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The Bank of Canada (BoC) left its overnight rate unchanged last week, as expected.
The Bank also released its latest Monetary Policy Report (MPR), which I read with great interest because it gives us the BoC’s views on the state of the world’s economies and includes projections for where the Bank sees foreign and domestic economic momentum headed over the next several years.
In a perfect world, the MPR would offer an unbiased assessment but bluntly put, that has not been the case for some time now. The BoC remains primarily concerned about our elevated household debt levels and continues to warn Canadian consumers about higher future interest rates. The Bank’s hope is that this form of ‘moral suasion’ will help counteract the natural effect that its ultra-low interest-rate policy is having on household borrowing. If successful, the BoC would be able to continue stimulating the rest of our small, open economy, which is needed in light of current global economic conditions, without fueling a household credit bubble as a by-product.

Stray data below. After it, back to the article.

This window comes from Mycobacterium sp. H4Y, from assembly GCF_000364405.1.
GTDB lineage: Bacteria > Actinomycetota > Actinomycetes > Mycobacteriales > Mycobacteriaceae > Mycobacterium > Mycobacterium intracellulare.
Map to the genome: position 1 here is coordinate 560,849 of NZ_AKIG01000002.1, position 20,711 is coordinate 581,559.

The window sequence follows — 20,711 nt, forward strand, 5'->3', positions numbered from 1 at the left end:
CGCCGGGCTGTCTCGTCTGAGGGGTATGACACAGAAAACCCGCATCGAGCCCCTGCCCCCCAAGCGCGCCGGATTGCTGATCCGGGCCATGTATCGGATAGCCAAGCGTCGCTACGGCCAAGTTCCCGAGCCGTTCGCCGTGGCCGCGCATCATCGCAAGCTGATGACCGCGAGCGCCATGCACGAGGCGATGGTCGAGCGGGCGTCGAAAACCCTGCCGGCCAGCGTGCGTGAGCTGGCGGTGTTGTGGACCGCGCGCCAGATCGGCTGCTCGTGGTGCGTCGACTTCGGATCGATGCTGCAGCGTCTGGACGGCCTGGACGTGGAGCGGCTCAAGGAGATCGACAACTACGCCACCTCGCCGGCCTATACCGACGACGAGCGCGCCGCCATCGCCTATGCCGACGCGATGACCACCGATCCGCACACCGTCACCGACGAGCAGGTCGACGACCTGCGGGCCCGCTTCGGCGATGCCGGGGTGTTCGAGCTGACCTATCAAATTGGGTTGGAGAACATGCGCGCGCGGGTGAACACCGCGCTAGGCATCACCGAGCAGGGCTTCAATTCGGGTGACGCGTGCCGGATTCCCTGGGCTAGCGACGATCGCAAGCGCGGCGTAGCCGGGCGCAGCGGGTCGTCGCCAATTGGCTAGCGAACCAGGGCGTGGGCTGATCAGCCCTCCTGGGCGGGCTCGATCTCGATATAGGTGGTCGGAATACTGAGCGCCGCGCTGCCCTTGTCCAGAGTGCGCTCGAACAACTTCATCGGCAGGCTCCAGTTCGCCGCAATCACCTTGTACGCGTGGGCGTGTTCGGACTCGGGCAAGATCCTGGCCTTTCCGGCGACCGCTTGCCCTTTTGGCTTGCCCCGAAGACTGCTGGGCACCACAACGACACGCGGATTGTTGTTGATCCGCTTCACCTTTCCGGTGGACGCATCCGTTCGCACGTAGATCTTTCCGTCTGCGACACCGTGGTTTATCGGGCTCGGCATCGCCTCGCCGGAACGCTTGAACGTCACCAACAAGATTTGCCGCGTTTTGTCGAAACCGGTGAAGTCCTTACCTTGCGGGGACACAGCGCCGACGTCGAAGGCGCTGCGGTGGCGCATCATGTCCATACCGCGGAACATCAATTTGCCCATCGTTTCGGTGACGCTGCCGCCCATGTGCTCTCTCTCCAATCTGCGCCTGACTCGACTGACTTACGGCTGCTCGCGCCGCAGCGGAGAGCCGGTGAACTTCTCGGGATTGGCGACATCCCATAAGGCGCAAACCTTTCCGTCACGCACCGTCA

The challenge that the BoC has today when drafting its MPRs is that it must support its higher interest-rate warning with forecasts to match. This is where the tangled web that tries to connect the Bank’s warning to the hard economic data can be most plainly seen.
A pattern has emerged in the last several MPRs where the Bank downgrades its current data and near-term forecasts, unable to deny that our near-term economic momentum is slowing, but then offers more optimistic medium-term projections as an offset. This is a clever way of massaging the data because it allows the Bank to use a distant pickup in economic momentum as a way of continuing to justify its threat of higher interest rates, even while we are clearly still in the midst of an economic slump. Then, later, as the future unfolds and that momentum doesn’t materialize, the BoC simply adjusts its projections downward as they move nearer to the present day and makes new medium-term projections to fit as needed. Wash, rinse, repeat (and hope no one notices).